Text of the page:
Emmanuel Iduma is the author of A Stranger’s Pose, a book of travel stories which was longlisted for the RSL Ondaatje Prize. His essays and art criticism have been published in The New York Review of Books, Aperture, Artforum, and Art in America. His honors include a Creative Capital/Warhol Foundation grant for arts writing, the inaugural Irving Sandler Award for New Voices in Art Criticism from AICA-USA, the C/O Berlin Talent Prize for Theory, and a Silvers Grant for Work in Progress. I Am Still with You, his memoir on the aftermath of the Nigerian civil war, is forthcoming from Algonquin (US), and William Collins (UK).

Keith Oxman / Frank Morelli | "The Ox-Mo Incident"

Jazz and classical music have crossed paths myriad times over the decades, but rarely is the meeting as unconventional yet congenial as this unlikely partnership between Denver-based tenor saxophonist Keith Oxman and bassoon virtuoso Frank Morelli. On their debut release, The Ox-Mo Incident, the two gifted instrumentalists turn the novel conjunction of two strange bedfellows into an intoxicating sound and a charming conversation between like-minded souls.

The pairing is a first for both Oxman and Morelli, and perhaps for jazz itself (if not, it’s beyond doubt a true rarity). The Ox-Mo Incident marks Morelli’s initial venture as a soloist into the world of jazz, a step he takes with swinging grace and agility. It proved challenging for Oxman in different ways, who had to darken his sound to share the frontline with such an unfamiliar partner. The two are expertly accompanied by three of Oxman’s Denver compatriots – pianist Jeff Jenkins, bassist Ken Walker and drummer Todd Reid, who also joined the saxophonist for his 2018 album Glimpses with sax legend Dave Liebman.

The album’s title makes a playful reference to Walter Van Tilburg Clark’s 1940 western novel The Ox-Bow Incident and its cinematic adaptation starring Henry Fonda. But where that dark story finds a pair of drifters meeting a lynch mob in pursuit of suspected cattle rustlers, this chance encounter ends with decidedly happier results.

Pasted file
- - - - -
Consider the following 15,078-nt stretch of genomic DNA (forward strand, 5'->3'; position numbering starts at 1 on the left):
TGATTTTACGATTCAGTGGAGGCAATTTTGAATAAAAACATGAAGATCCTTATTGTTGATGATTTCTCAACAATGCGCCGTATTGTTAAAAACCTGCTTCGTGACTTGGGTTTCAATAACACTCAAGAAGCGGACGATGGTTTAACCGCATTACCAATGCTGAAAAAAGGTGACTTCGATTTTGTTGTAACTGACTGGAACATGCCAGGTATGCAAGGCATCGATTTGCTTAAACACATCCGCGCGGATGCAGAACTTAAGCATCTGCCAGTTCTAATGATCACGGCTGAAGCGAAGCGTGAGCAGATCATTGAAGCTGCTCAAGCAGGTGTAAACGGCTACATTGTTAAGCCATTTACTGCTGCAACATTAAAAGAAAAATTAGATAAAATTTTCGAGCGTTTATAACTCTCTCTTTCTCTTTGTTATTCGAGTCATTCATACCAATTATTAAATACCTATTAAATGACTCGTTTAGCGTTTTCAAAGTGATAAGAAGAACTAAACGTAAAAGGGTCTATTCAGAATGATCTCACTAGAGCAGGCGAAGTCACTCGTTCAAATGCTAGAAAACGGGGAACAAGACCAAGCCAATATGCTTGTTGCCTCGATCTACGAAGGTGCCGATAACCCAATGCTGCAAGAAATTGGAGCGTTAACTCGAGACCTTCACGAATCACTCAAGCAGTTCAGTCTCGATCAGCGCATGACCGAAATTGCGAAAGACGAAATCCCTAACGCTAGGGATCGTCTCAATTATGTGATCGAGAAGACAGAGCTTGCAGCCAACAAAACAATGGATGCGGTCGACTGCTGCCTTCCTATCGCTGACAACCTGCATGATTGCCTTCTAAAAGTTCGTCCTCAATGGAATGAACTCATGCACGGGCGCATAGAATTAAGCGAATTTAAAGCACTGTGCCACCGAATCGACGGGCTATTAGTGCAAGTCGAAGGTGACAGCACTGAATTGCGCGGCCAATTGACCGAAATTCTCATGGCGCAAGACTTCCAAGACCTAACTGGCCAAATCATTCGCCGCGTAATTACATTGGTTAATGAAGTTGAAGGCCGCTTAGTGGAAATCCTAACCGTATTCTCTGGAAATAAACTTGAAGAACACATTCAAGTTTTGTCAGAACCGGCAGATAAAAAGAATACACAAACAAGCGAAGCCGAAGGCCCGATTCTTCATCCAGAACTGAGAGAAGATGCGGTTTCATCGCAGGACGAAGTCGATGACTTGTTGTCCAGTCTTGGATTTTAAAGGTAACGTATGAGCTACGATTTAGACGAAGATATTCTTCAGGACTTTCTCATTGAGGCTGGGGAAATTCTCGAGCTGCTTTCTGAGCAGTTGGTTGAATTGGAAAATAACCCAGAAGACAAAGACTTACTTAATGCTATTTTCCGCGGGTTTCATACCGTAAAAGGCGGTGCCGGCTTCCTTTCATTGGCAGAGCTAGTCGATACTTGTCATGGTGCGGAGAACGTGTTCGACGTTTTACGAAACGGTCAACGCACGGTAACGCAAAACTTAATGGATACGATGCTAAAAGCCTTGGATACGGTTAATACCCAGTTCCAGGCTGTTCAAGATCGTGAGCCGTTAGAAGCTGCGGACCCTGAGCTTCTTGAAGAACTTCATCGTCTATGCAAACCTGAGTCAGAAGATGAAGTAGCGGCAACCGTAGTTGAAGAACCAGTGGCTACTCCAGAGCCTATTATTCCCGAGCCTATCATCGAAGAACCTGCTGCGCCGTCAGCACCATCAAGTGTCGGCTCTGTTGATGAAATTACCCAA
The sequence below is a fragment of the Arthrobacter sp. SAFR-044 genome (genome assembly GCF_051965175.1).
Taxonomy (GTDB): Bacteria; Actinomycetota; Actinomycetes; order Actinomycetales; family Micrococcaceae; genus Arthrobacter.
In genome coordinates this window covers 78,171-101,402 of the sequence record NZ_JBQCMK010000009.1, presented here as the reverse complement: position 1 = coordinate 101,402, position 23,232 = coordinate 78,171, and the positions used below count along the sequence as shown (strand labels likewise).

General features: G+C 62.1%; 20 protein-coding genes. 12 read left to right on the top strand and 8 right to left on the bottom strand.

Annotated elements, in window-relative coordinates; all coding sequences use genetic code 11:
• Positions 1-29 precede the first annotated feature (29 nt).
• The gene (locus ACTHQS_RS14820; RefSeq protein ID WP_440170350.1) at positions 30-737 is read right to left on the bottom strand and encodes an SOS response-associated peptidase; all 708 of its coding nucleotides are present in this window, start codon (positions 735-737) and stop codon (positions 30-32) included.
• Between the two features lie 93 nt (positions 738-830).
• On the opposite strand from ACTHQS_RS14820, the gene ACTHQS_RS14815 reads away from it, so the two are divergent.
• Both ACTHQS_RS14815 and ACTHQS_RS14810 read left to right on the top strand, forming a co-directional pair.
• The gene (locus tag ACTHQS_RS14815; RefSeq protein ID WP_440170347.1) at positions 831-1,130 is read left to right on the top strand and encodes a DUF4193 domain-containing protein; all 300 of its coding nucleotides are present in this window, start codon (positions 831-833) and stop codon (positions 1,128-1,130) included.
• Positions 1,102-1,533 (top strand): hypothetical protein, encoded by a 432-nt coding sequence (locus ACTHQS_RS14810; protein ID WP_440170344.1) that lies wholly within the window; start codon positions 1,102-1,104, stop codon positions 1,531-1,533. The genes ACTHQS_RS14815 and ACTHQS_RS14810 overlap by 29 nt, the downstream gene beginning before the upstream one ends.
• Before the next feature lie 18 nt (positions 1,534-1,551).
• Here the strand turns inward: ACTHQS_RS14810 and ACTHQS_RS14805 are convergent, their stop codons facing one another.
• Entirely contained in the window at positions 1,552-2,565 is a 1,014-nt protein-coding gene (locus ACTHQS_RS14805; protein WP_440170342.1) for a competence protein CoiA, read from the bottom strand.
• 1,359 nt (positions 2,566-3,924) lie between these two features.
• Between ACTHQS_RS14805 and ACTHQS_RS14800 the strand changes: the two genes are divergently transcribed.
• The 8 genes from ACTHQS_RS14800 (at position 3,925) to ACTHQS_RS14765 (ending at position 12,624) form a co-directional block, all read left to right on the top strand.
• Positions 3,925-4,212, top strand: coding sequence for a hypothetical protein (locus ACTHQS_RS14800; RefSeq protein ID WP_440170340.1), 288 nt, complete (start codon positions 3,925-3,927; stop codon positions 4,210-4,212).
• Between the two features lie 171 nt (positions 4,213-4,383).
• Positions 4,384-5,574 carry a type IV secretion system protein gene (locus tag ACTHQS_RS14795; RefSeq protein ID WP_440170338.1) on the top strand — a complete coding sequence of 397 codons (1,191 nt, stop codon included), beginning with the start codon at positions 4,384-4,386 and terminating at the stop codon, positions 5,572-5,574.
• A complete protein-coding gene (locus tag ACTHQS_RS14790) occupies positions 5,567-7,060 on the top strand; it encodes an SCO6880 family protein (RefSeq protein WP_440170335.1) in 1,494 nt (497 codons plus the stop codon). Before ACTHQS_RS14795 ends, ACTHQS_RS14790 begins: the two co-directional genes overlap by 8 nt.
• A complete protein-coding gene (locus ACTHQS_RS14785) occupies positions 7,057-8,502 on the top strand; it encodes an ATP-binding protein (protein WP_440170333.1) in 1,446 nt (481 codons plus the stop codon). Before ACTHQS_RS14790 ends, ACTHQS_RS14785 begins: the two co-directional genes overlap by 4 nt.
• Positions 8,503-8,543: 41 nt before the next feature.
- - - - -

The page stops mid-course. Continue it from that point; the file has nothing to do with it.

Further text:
While their warm, casual rapport makes Oxman and Morelli seem like old friends, they in fact barely knew each other prior to the 2019 session that yielded The Ox-Mo Incident. The saxophonist’s wife, visual artist Susan Oxman (who provides the album’s liner notes) had studied bassoon with Morelli at the Hartt School and Manhattan School of Music. The two, whose birthdays fall just one week apart, would call each other each year during their respective celebrations. It was during one of these phone conversations that Morelli cracked a half-joking remark about the possibility of recording with her husband.

“Frank is just an unbelievable musician,” Oxman enthuses. “So I was really excited when he suggested this. Even though jazz might not be his musical field, good musicians are good musicians. And when somebody's as good as Frank, there's got to be something there.”

In choosing material for the session, the duo devised a clever way to find middle ground between their respective comfort zones. Many of the tunes selected were penned by songwriters familiar from the jazz repertory – Rodgers and Hammerstein, Lerner and Loewe – but the particular pieces represented here were, in many cases, derived from classical compositions. 

For instance: an old favorite, “Baubles, Bangles and Beads,” written by Robert Wright and George Forrest for the 1953 musical Kismet and performed by everyone from Frank Sinatra and Antonio Carlos Jobim to Sarah Vaughan to Gerry Mulligan, is based on a theme from Alexander Borodin’s String Quartet No. 2. The sultry version here borrows the bossa feel from the Sinatra-Jobim rendition. The same source yields the classic “Stranger in Paradise,” its enticing melody essayed by Morelli with stunning charm and dexterity.

“Full Moon and Empty Arms,” best known for Sinatra’s 1945 version but also explored by countless artists from Erroll Garner to Freddie Hubbard to Bob Dylan, is similarly based on a classical composition, Rachmaninoff’s Piano Concerto No. 2, and is given a swooning, romantic treatment by Oxman and Morelli. “Three for Five” is a take on Brahms’ Third Symphony that eloquently showcases Morelli’s expressive suppleness on his instrument as well as Oxman’s emotional range, while “Poor Butterfly” takes flight from Puccini’s opera into smoky noir balladry. Gabriel Fauré’s well-known “Pavane” shines another spotlight on Morelli’s mesmerizing virtuosity, as he flawlessly renders the melancholy melody before yielding to Oxman’s soulful interpretation.